You know when you walk into a room and Eric Spanna is a panelist, it’s going to be a great time. I’d not seen Sarah Bay speak before, and her witty and charismatic counterpoint made for a wonderful discussion about the cinematic methods used to turn Steve Rogers into Captain America and how they might be able to reproduce that work without turning into The Hulk. So, on Saturday afternoon at 1PM, we braved the crowds at the Hilton to watch the transformation during the panel “Re-creating Captain America’s Super Soldier Serum.”
There are two key factors found in the Captain America films that we need to contend with: first, the injection of a blue Windex-like substance into his muscles, and then the saturation of “Vita-Rays.” We begin with the injections and are taken on an Alice in Wonderland–type journey through the wonders of myostatin, also known as growth differentiation factor 8, abbreviated GDF-8, which inhibits muscle growth. So, if we want muscle growth, why would we be interested in that? Because follistatin and GASP can both inhibit myostatin—turn it off—resulting in a mutation that causes huge muscle growth. Or as Spanna puts it “The inhibitor of my inhibitor…” This part is certainly not science fiction and has been found in Belgian blue cattle, mice, rabbits, and other animals including the Bully Whippet, which Spanna theorizes would be Captain America’s dog if he were to have one.
How do we cut DNA to create that type of mutation? With a CRISPR—which, of course, is not the bottom drawer of your refrigerator as once thought but clustered regularly interspaced short palindromic repeats. These are segments of DNA containing short repetitions of base sequences. Each repetition is followed by short segments of “spacer DNA.” Why is that important? Because we can use Cas9 and gRNA carried via the base paring to delete the myostatin gene. The DNA is cut by CRISPR, put into an embryo, and incorporated to produce a mutated mouse.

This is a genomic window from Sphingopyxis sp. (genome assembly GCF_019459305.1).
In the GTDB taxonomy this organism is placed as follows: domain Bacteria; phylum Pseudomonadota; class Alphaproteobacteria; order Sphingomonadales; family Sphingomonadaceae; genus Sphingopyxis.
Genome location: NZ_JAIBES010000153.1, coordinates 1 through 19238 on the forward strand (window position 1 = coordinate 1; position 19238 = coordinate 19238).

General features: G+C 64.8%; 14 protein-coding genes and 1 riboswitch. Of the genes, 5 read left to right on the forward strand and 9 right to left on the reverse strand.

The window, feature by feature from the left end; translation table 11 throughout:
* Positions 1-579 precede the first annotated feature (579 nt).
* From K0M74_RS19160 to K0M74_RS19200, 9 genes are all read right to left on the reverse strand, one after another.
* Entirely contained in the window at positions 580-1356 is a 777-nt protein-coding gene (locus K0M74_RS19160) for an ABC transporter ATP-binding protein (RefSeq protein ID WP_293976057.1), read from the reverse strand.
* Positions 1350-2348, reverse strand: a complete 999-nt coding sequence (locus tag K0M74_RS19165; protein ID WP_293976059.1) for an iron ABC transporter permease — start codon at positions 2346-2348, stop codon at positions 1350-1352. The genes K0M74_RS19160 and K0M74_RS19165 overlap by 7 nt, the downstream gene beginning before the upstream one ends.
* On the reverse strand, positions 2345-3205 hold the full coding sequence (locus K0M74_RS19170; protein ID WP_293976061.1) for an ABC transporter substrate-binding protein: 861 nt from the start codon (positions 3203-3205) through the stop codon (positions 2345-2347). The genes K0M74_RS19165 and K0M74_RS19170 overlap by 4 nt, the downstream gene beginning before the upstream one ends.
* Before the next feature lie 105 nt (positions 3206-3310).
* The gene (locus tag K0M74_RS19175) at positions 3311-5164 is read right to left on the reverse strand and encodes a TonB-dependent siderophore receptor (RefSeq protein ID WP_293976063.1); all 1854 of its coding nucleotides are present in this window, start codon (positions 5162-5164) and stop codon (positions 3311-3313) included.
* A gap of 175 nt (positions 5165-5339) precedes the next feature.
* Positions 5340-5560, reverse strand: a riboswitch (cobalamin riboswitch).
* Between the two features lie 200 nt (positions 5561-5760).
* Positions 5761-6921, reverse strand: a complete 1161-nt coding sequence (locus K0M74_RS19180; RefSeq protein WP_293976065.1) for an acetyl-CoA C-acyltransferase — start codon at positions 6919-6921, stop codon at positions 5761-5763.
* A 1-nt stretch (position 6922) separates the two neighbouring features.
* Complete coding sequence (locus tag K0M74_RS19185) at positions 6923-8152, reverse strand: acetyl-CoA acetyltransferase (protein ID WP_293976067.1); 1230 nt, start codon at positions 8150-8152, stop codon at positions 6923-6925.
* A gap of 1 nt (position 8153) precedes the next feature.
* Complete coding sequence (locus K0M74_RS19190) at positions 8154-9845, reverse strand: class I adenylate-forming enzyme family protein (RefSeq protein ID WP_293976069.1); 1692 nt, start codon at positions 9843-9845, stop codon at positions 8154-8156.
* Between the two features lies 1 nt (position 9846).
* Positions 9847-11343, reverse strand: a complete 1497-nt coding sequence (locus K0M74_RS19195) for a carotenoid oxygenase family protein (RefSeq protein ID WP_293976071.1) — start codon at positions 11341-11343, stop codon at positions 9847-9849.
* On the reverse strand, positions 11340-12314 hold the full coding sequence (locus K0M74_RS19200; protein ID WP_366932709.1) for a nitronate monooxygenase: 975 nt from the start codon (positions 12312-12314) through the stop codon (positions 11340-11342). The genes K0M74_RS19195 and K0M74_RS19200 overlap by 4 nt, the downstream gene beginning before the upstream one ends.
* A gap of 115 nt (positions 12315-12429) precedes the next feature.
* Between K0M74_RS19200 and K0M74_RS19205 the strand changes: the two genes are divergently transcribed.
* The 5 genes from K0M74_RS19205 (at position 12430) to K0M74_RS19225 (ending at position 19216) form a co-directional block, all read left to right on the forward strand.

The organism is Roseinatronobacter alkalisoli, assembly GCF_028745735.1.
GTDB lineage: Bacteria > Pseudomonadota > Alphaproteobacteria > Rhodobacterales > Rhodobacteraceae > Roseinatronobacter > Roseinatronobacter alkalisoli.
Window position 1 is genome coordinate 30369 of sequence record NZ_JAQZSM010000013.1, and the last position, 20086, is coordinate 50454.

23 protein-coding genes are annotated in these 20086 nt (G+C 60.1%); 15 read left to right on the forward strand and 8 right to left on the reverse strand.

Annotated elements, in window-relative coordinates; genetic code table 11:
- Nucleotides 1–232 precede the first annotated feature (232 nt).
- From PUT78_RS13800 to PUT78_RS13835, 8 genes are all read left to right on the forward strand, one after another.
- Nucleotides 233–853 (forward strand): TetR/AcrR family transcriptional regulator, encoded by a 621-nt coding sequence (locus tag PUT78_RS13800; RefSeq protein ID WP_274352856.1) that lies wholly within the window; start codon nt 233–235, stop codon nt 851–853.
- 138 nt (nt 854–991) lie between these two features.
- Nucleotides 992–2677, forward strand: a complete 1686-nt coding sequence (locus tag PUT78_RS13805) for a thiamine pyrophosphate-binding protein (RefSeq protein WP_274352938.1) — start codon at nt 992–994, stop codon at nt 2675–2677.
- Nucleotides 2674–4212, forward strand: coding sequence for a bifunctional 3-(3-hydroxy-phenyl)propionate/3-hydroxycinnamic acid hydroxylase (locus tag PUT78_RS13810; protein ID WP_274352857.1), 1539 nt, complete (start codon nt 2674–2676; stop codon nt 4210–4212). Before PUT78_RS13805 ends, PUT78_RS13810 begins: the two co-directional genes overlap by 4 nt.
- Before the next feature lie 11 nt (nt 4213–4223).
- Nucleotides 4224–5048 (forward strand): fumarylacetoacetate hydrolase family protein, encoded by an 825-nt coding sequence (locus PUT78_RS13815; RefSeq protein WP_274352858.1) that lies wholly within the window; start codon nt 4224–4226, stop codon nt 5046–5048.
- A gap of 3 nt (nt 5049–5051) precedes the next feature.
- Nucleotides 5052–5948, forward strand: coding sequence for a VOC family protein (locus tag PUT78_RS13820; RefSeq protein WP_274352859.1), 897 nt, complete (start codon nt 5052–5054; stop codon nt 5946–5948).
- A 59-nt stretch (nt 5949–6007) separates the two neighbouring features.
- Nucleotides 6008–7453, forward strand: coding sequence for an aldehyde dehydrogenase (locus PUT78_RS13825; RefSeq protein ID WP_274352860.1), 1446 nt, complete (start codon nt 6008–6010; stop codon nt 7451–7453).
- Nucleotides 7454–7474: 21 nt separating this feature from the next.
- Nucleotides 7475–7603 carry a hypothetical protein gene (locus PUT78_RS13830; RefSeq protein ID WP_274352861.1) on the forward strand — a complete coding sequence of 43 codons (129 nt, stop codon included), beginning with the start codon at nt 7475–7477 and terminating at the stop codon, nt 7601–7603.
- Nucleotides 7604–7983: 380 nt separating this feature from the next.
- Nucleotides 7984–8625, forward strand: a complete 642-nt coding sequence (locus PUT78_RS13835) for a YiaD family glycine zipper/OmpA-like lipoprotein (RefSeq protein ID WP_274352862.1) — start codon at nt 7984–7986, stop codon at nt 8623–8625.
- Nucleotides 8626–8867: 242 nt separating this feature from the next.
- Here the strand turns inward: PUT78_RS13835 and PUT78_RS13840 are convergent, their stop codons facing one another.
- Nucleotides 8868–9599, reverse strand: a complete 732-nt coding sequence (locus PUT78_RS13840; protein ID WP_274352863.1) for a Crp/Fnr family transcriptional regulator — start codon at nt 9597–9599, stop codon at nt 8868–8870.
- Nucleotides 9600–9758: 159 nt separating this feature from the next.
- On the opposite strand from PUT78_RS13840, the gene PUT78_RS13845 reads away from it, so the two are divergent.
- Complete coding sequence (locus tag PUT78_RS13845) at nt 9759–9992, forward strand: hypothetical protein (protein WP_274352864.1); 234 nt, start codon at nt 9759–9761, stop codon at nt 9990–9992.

But Captain America wasn’t created by multiple generation mutations, so we need to find another way.
Spanna and Bay theorize that, by introducing Cas9 and gRNA into a virus, they can inject Steve Rogers causing the change. But, what about the Vita-Rays (which are wholly fictional, and surprisingly visible). Here, they introduce optogenetics. Light can be used to activate certain neurons and change proteins, allowing access to the nucleus of a cell. Introduce Cas9 into the nucleus and we can activate the complex using Vita-Rays. The panelists went on to discuss how Vita-Rays differ from gamma rays because, for Bruce Banner and Emil Blonsky, that didn’t work out so well. Gamma rays mess with DNA; they can punch holes in it and cause all sorts of mutations. Can they cause a mutation to turn a man green using hormonal changes? Apparently so.
The two things the duo have no answer for are Steve’s huge increase in metabolism (allowing him to drink and drink without getting drunk) and how, with injections into his muscles, he grew about six inches taller. For these questions, they encourage all of us to find a question, research, theorize, and share with the scientific community. Be curious, and ask the questions. You might find some truly interesting answers.